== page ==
Advanced Curve Adjustments
If you want more control over adding contrast to your images, then let's unlock the power of the Tone Range split sliders. Take a look at this image of Mount Kilimanjaro that I photographed in the morning. I'll walk you through the process from start to finish. I've already made my adjustments to the tone curve, but now we want to use the Tone Range sliders to selectively add more contrast to the image (Figure 4.19).
Figure 4.19 The default position of the Tone Range splits is equally divided on the tone curve between shadows (black), darks (red), lights (blue), and highlights (yellow).
The Tone Range split sliders are a great place to fine-tune contrast. If we wanted to add contrast to the midtones, then we would move the two outside sliders into the middle, thus compressing the midtone range and creating more contrast (Figure 4.20). If we move the two outside sliders to the furthest point from the center, then we decrease contrast in the midtone region (Figure 4.21).
Figure 4.20 Moving the sliders to the center adds contrast to the midtones.
Figure 4.21 Move the sliders outward as indicated by the arrows to decrease midtone contrast.
If we wanted to add contrast to the light and highlight regions, we would move the Tone Range sliders to the right. This increases our shadow region while restricting our highlights region, thus making our image darker and creating more contrast in the highlights (Figure 4.22).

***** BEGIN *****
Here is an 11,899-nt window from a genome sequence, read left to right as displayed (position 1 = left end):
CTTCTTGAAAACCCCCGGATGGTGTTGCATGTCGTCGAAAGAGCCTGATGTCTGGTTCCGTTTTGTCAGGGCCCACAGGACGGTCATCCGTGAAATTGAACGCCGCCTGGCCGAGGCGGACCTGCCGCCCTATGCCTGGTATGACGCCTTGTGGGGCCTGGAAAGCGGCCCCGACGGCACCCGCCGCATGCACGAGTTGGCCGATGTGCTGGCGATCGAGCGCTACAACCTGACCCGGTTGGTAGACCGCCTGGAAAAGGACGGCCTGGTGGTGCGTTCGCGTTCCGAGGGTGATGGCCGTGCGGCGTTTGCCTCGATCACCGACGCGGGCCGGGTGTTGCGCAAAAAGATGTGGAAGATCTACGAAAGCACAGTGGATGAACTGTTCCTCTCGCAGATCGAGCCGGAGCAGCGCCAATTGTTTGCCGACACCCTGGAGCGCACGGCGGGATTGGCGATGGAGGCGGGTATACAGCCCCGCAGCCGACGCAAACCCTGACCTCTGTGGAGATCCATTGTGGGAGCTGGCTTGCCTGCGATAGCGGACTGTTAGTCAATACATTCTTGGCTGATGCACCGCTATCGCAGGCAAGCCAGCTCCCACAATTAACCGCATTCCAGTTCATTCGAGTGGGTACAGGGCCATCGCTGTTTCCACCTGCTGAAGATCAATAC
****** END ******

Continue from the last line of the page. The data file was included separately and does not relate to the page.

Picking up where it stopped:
Figure 4.22 Moving the sliders to the right will increase our shadow region.
Moving our sliders all the way to the left will increase our highlights region and create contrast in our shadows. Keep in mind, any move to the far right or left might be too much (Figure 4.23), but understanding the basic idea is what matters here.
Figure 4.23 Moving the sliders all the way over created way too much contrast in the shadows—not the desired look.
Moving the middle slider to the left and the right slider to the far right allows us to add contrast and detail in our shadow region without blowing out the image. This gives us our desired effect (Figure 4.24); I am now happy with the amount of contrast in the image.
Figure 4.24 By experimenting with the Tone Range sliders we're able to add contrast to our shadows and get the desired effect.